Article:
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Slieve na Calliagh
Sliabh na Caillí
Loughcrew 6.jpg
Highest point
Elevation 276 m (906 ft)
Prominence 171 m (561 ft)
Listing County Top (Meath), Marilyn
Naming
English translation the hag's mountain
Language of name Irish
Geography
Location County Meath, Republic of Ireland
Parent range Meath Hills
OSI/OSNI grid N586775

Slieve na Calliagh (Irish: Sliabh na Caillí, meaning the Cailleach's mountain) is a range of hills and archaeological site near Oldcastle, County Meath, Ireland. The summit is 276 metres (906 ft), the highest point in the county, and an important site for megalithic tombs.

Naming

The hills are named after the Cailleach, the divine hag of Irish mythology. Legend has it that the monuments were created when a giant hag, striding across the land, dropped her cargo of large stones from her apron.

Geography

Slieve na Calliagh includes the hills of Carnbane West, Carrickbrack, Carnbane East, and Patrickstown Hill.

Archeology

Summit of Slieve na Calliagh
Burial chamber at the summit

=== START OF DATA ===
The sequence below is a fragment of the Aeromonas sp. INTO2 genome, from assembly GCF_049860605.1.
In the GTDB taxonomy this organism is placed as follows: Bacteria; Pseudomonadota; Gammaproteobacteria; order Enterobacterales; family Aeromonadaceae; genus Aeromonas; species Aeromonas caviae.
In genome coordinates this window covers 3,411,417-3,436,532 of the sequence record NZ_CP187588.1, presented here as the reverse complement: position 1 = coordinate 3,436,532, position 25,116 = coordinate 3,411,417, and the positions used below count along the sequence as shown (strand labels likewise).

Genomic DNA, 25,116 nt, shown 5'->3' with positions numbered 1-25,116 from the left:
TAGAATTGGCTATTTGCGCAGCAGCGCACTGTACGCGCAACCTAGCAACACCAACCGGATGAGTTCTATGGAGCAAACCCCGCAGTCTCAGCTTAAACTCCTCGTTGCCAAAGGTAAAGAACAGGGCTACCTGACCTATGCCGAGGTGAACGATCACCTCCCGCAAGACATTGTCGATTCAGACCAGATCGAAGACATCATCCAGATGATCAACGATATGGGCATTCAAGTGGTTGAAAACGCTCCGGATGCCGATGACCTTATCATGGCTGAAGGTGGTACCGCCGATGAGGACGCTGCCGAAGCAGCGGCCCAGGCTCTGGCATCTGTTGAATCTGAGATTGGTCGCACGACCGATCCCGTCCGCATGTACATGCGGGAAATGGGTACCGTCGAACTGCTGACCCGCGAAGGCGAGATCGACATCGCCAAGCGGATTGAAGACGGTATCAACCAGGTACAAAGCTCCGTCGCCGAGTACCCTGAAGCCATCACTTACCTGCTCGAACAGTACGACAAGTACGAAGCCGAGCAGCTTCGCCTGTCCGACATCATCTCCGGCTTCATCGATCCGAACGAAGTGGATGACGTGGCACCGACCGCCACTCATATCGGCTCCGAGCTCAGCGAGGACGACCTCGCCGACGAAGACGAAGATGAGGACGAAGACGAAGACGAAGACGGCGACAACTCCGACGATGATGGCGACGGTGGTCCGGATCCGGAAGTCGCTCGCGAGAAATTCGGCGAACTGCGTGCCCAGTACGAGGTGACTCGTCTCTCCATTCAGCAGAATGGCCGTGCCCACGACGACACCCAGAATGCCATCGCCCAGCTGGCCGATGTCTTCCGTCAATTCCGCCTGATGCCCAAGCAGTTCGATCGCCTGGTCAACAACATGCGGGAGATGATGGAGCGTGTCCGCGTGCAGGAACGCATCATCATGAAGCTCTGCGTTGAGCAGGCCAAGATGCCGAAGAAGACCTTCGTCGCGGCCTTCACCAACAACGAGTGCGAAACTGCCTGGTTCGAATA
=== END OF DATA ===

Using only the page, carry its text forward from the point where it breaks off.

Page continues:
On various hilltops are megalithic tombs dating back to the 4th millennium BC. These tombs are also known as the Slieve na Calliagh, These tombs were described by the archaeologist E.A. Conwell in 1864 when he presented a paper to the Royal Irish Academy. Conwel's surveys and investigations were followed by those of Rotherham in 1895, and George Coffey at the start of the 20th century. The cairns are likely predate the ones at Brú na Bóinne and much of their art anticipates similar forms used later at sites in the valley of the Boyne. The cairns are passage graves which date from around 3,000 B.C.E and research on human remains found in association with similar monuments elsewhere in Ireland suggests that the builders were the descendants of people who settled in Ireland from modern Brittany around 4,200 B.C.E.. The two main cairns on the site are tumuli known as Cairn L and Cairn T, Cairn T is also called Tomb of the Ollamh Fodhla or the Hag's Cairn, and so far more than 30 existing archaeological sites have been identified and there may once have been between fifty and one hundred mounds in the area. Within Cairn T is a carved stone, called the Equinox Stone, which is illuminated by the sun at the dawn of the Spring equinox, above this stone is a decorated ceiling stone which is also illuminated by the sun during the sunrise at the Spring equinox.

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